Bryan Caplan  

Red-Handed Ratchet Effect

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Robert Higgs is famous for his analysis of the "ratchet effect." As Higgs explained in his Crisis and Leviathan, governments expand during crises, then conveniently fail to return to their initial size after the crisis ends.

Of course, it's possible that this happens in an unplanned, "spontaneous" way. Keeping the "temporary" measures on a permanent basis is the path of least resistance. But Higgs' analysis would be doubly relevant if we could prove that government officials consciously anticipated and strategically manipulated the ratchet effect. There may be other examples out there, but yesterday I came across one that made my jaw drop.

This is from notes taken from a 1940 interview given to a group of German editors by Robert Ley, head of the German Labour Front:

Dr. Ley explained that the question of an old age pension scheme had been preoccupying him and the Party for many years. But the objection had always been made that it would cost too much money and that it would be impossible to introduce further contributions. Now the war offered a unique opportunity. The costs of the war had to be met by the German people; income tax would be increased to the limit of what was possible and then when the war costs had been gradually covered income tax would be reduced again, which would make people happy, and then one day one would stop reducing it and then income tax would cover what was needed for old age pensions. (from Nazism: A Documentary Reader, vol. 4)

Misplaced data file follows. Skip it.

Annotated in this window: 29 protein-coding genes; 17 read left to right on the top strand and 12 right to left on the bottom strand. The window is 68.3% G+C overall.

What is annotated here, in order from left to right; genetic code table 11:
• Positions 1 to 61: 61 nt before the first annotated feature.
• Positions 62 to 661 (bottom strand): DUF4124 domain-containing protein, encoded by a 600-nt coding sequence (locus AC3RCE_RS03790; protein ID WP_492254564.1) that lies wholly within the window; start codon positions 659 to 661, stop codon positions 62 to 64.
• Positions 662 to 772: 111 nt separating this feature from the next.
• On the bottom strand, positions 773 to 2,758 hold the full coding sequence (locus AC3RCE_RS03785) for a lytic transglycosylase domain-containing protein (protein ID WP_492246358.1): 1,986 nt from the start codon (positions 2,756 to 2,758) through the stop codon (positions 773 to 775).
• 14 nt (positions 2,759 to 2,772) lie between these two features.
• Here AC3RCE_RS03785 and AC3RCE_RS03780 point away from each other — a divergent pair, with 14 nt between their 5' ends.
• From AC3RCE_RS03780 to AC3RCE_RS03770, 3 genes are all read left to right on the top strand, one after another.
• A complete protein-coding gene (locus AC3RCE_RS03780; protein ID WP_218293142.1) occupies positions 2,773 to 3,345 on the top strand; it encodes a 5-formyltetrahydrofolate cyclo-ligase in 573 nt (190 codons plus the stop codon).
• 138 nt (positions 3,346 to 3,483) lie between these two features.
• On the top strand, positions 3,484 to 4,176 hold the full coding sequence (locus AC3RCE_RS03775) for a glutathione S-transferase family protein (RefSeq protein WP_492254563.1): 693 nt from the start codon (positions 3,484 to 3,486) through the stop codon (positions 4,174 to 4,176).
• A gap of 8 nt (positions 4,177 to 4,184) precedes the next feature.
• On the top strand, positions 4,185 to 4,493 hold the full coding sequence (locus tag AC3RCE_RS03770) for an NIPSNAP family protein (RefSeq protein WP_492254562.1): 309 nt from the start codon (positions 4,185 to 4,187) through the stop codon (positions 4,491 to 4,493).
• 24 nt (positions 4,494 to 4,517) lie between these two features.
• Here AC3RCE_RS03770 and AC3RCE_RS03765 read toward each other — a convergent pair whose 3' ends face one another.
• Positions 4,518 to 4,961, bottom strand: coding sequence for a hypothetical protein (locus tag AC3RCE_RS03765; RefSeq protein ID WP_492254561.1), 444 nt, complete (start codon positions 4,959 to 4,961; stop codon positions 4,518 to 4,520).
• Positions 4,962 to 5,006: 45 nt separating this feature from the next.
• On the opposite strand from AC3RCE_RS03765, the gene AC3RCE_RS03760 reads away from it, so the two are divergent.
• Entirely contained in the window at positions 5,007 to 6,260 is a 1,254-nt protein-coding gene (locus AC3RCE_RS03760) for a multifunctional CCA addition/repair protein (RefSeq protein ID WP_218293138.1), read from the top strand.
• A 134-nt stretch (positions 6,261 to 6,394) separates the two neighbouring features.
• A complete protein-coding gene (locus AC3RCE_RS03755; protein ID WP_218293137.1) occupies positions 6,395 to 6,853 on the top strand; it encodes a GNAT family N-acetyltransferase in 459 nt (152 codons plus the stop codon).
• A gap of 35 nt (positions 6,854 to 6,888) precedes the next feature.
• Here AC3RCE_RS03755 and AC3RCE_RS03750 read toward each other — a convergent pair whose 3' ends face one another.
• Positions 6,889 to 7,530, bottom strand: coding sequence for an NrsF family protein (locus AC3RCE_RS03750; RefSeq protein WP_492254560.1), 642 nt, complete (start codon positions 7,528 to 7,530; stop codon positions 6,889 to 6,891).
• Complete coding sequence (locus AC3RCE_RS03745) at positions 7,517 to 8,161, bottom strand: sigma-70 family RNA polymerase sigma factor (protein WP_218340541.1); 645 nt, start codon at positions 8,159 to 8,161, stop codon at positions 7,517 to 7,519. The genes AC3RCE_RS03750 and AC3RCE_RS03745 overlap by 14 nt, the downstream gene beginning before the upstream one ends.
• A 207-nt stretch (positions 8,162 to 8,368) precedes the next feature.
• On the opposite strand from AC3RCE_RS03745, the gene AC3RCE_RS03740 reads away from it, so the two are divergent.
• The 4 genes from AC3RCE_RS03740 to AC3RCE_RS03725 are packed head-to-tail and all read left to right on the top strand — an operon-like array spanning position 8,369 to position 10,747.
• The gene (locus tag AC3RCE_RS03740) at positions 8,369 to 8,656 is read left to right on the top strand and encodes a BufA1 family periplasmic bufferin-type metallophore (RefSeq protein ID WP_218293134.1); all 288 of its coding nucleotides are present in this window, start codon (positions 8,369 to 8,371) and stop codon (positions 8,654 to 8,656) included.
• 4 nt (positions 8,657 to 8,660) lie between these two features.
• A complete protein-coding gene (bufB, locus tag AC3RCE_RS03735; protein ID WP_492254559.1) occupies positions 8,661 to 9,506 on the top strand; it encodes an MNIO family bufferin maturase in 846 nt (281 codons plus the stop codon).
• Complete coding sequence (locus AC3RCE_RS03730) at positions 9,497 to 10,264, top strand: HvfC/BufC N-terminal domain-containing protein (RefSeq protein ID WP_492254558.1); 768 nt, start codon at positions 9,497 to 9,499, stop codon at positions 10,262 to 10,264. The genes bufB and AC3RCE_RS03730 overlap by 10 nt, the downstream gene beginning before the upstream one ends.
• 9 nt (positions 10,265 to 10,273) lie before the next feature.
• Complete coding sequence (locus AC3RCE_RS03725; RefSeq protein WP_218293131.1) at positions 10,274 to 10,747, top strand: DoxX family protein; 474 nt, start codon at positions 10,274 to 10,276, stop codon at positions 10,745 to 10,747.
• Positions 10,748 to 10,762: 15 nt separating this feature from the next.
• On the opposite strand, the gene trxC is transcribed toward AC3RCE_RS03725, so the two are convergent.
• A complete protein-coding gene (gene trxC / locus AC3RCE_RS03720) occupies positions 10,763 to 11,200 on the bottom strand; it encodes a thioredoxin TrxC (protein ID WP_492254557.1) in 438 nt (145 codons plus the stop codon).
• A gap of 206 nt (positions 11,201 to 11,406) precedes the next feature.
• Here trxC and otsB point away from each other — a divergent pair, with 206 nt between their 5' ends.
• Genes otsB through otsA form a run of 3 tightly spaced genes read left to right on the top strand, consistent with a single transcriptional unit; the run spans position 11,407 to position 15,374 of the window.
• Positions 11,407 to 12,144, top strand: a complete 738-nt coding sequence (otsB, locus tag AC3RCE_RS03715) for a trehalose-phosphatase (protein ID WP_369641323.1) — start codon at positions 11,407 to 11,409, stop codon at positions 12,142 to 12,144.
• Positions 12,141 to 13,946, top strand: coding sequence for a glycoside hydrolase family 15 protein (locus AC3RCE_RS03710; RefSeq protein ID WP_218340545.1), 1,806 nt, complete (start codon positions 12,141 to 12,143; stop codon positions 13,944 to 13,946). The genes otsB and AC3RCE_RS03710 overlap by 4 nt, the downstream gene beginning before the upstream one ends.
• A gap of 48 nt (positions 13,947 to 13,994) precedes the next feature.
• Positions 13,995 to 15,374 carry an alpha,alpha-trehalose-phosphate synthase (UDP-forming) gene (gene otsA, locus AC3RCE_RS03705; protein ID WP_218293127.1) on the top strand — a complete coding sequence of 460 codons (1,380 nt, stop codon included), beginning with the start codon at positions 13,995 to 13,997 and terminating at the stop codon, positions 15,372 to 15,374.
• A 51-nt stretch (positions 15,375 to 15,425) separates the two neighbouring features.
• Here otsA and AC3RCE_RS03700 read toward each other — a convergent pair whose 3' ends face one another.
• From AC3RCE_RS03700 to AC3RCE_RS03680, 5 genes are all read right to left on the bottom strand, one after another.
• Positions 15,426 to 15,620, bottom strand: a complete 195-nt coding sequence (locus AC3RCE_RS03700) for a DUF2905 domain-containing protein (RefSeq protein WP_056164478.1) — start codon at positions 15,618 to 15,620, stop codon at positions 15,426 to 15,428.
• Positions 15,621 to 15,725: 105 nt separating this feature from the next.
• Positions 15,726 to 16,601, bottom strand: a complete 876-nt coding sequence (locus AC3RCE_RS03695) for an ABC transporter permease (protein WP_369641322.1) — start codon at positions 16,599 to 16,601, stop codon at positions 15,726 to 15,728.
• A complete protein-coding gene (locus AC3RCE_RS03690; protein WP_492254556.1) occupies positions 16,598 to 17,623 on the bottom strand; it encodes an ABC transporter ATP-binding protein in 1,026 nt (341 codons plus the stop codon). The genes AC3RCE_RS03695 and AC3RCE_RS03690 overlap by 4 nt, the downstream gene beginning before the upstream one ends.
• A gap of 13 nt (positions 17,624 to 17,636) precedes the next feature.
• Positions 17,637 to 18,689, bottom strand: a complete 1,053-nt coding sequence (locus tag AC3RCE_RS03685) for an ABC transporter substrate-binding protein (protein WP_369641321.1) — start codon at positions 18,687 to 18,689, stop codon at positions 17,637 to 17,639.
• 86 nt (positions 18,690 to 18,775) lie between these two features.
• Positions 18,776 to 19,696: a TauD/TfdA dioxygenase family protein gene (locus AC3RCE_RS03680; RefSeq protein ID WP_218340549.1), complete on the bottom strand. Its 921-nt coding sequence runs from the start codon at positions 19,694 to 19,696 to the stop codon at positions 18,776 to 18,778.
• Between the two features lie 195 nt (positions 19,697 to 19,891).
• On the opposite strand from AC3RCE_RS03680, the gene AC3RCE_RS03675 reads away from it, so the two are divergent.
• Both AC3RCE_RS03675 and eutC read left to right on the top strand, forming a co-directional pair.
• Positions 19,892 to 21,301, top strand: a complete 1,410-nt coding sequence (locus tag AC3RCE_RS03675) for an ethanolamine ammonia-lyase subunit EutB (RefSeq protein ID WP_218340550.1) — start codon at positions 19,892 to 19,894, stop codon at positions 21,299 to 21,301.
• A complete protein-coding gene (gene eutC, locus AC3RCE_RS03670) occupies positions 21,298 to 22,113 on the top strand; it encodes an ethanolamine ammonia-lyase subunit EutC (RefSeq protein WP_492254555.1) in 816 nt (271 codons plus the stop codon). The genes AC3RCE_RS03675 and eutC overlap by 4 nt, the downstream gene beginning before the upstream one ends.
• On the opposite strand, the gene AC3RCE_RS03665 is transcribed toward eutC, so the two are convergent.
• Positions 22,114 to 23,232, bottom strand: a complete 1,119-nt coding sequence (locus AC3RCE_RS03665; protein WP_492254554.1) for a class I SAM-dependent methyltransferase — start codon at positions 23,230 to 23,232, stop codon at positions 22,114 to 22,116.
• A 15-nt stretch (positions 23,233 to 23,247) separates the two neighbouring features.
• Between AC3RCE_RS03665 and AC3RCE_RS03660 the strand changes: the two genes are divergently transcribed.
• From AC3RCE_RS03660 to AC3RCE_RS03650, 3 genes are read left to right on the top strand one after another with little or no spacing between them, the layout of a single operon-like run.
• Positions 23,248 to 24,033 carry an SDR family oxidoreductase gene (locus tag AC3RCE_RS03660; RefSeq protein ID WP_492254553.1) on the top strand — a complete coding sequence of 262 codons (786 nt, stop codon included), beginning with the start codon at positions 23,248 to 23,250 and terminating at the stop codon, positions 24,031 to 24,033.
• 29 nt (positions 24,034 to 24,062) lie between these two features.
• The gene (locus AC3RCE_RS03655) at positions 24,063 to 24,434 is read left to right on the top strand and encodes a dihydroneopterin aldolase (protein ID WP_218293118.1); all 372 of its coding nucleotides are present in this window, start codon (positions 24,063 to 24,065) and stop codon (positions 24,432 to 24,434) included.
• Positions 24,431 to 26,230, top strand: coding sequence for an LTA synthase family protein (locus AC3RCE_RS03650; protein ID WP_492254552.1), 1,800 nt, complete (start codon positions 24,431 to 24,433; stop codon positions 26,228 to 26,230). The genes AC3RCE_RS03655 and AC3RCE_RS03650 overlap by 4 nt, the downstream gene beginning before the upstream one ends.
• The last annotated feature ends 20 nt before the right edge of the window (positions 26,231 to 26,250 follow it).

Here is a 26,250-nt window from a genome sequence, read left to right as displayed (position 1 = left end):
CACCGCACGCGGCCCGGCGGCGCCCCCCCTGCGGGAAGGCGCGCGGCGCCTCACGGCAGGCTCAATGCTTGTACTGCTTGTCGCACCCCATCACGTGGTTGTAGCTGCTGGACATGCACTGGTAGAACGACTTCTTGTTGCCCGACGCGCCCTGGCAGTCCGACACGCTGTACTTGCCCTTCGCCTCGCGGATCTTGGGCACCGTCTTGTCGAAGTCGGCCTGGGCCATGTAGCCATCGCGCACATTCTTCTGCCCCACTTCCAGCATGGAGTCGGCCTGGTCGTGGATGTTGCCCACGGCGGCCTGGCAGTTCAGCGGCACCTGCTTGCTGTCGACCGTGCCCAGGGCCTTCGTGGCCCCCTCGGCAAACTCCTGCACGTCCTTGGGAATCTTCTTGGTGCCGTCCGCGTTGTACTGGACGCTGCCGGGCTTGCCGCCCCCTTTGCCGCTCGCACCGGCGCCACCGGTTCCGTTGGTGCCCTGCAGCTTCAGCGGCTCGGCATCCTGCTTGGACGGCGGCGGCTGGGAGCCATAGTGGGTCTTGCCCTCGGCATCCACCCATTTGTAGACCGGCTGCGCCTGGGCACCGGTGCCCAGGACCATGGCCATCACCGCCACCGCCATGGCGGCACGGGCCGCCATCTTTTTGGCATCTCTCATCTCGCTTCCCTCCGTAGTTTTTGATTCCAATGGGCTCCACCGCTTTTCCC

It's striking that even the Nazis were skittish about raising taxes in peacetime. You might think they'd just say "If you don't like it, call the Gestapo." But apparently even one of history's most brutal dictatorships preferred to use the ratchet effect to circumvent public opinion instead of staring it down.

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COMMENTS (2 to date)
rakehell writes:

My Public Economics prof taught us that "the best tax is an old tax." Ley was hoping to exploit that principle. Once people are used to paying a certain tax, they don't complain too much about it. It's the new taxes and tax raises that gall.

jn writes:

Actually, the Nazis were surprisingly reluctant to alienate the general public and always allocated a good part of the economy towards consumption. Some writers have made the plausible argument that minimizing private consumption and pushing production to a full war footing did not fully kick in till after the fall of Stalingrad in 42-43 thus hindering the war effort. None of the writers on WWII econ have done more than document this without actually estimating its relative effectiveness.

It is often argued that the Soviets' "apparent success" in mobilizing for war and the US success in using planning for production contributed enormously to the post WWII perception of the superiority of central planning as a general principle.

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